Lot of people. I’m sorry that you heard that.
Yeah, it’s okay. I mean, it’s okay. I mean, and like, we were talking before, like, I grew up in very small town, New Hampshire, and I had those same types of that type of upbringing from a financial standpoint. You know, my my dad was a mechanic, auto mechanic. My mom was a children’s librarian. And so, you know, very blue collar, those quote unquote, fancy cars, you know, it’s us and them money doesn’t grow on trees. We can’t afford that, etc., etc.. And so I didn’t realize it until later in my life. And, you know, becoming an entrepreneur like none of my family is entrepreneurial in any in any way. So it’s just something that I think for me, it was born out of. I don’t like to take I don’t like to being told what to do. And so it was just kind of born from that. But anyway, that exactly what you’re talking about showed up for me very early on in my business, and I didn’t really know what was going on. And it wasn’t until I realized I became aware like, Oh, this is where it’s coming from. And I began to, you know, address that the. Whole money mindset thing. And so in the example that you just shared, what might they. What might be most helpful for them to do to, as you said, like reverse that. It’s like start. It’s not like it’s not working harder. It’s because most people that’s what they do, right, is they say, like, I got to double down, I got to work harder and longer and all this other stuff, Right? But it’s actually the opposite. So what what does that look like in sort of okay, let’s start to reverse this over here.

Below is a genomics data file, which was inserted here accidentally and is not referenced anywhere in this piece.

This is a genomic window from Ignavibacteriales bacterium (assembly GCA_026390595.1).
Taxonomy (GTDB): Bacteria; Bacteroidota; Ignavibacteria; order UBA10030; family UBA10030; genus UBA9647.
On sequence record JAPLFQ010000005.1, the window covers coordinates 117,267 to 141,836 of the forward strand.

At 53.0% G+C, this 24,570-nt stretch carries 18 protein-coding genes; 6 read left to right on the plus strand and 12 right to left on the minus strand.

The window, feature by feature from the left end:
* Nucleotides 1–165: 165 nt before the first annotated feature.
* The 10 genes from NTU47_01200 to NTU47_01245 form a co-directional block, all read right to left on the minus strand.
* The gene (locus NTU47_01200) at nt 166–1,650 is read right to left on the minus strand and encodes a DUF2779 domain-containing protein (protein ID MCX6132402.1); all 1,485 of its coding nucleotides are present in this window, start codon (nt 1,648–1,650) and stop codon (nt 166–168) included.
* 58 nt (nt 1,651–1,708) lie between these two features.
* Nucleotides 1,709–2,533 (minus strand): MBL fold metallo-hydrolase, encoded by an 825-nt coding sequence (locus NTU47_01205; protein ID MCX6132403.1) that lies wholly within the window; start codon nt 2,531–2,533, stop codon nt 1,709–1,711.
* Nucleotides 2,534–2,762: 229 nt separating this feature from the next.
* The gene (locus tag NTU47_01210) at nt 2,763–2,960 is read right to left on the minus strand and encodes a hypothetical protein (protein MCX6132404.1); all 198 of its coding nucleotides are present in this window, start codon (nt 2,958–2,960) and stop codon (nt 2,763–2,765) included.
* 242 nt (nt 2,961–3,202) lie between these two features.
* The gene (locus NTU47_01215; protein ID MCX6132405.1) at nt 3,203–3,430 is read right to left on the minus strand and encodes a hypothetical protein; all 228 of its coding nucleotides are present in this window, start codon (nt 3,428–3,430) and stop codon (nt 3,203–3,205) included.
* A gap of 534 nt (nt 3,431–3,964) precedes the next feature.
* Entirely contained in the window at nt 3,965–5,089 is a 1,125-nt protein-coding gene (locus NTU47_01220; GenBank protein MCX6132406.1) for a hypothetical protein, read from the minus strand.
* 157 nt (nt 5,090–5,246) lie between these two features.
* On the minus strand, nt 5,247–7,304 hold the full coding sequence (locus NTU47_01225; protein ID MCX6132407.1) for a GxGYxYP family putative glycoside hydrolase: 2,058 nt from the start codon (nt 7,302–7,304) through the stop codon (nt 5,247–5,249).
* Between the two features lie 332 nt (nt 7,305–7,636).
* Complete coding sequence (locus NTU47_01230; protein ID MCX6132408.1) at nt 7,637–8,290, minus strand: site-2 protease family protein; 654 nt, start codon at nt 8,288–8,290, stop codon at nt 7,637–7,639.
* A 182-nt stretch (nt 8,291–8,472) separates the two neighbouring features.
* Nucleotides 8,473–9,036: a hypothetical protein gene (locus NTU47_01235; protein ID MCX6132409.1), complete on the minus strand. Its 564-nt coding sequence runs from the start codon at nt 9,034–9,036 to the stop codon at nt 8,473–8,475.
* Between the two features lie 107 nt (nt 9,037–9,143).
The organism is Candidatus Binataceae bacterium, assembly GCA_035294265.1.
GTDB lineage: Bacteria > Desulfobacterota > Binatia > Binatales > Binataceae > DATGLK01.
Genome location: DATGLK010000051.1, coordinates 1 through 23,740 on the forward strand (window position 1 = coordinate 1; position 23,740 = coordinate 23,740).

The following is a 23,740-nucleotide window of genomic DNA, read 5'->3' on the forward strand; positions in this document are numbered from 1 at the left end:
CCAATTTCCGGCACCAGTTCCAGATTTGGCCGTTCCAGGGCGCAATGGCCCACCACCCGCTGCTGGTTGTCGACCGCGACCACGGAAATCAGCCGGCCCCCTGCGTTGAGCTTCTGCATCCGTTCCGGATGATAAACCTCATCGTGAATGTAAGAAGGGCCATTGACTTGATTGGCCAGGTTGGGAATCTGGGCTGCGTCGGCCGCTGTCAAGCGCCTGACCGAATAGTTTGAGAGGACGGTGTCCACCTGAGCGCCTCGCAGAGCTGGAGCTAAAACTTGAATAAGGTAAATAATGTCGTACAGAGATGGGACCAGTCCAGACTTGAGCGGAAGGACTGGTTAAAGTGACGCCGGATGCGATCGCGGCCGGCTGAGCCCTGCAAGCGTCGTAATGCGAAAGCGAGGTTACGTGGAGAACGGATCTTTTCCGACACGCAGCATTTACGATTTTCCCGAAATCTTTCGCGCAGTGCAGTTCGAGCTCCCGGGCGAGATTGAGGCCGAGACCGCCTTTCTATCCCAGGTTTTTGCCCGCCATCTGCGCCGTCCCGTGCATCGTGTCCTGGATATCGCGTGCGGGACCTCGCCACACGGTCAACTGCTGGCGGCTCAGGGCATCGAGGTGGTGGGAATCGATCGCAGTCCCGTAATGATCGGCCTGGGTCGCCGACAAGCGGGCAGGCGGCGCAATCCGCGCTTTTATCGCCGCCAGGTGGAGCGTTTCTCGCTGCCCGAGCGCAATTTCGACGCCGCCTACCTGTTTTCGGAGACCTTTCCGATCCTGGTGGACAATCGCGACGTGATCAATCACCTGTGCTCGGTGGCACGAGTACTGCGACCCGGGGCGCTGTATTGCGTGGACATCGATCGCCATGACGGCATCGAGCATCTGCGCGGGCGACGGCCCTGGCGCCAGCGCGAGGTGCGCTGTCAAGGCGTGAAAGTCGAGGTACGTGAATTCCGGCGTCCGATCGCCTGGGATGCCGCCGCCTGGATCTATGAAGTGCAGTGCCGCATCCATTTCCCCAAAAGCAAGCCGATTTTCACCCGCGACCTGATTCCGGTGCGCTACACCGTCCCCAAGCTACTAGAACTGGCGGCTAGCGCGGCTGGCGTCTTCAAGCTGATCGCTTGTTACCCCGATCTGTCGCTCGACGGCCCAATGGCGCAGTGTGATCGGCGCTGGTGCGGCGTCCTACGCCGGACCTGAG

Well, one of the things that it looks like is first, like not being mad at the family.
Boy, you know how they’ve influenced you because they were doing the best that they could with what they knew and all that. So that would be the first thing. The second thing would be to choose one of the things that you offer as the starting point for making changes. So in this particular case, choosing one to offer and making sure that every single time that you put together a proposal is for more than what you’ve done in the past. It’s making sure that you put the team members that are not showing up the way that they should on a PIP on a performance improvement plan because. You’re paying them a heck of a lot of money for them not to do their job. So it shows up as doing things really, really uncomfortable.
So why would the team why would the team thing come up for that example that you just shared? Why how does this what we’re talking about affect how they lead and manage the team? How does that what’s the correlation there?
The correlation is taking care of other people. And so if you are focused on taking care of other people and putting other people’s needs and preferences before you put your own, that is going to have an influence on then without you even knowing it and influence on how you even approach your business decisions. Because you are you don’t want to upset anybody. You don’t want, you know, to say no. And that shows up even when when you have a client who or prospect who says, Well, we like this proposal, but we want you to reduce share price and you don’t feel comfortable saying, no, this is the price. It shows up in a variety of different ways, but it comes back to the same thing. You’re putting other people before yourself.